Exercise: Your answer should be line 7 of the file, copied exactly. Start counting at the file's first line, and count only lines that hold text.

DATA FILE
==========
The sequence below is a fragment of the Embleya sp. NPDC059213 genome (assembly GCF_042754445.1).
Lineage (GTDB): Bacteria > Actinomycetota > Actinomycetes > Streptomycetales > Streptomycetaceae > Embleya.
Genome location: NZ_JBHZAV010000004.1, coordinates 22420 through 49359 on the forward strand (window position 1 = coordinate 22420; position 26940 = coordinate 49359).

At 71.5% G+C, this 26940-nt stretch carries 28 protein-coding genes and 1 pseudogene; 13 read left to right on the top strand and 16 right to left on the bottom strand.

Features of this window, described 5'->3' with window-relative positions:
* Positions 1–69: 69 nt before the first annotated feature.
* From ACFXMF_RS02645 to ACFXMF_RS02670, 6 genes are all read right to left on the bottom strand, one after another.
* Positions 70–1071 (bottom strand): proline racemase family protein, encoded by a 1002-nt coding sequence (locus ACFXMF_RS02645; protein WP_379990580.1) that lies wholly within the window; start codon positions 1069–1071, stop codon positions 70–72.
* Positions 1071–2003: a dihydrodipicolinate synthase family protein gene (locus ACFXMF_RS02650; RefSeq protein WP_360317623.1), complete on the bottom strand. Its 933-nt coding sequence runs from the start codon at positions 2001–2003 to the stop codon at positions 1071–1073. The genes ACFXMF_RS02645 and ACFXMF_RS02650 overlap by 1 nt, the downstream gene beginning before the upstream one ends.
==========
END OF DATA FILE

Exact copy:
* From ACFXMF_RS02645 to ACFXMF_RS02670, 6 genes are all read right to left on the bottom strand, one after another.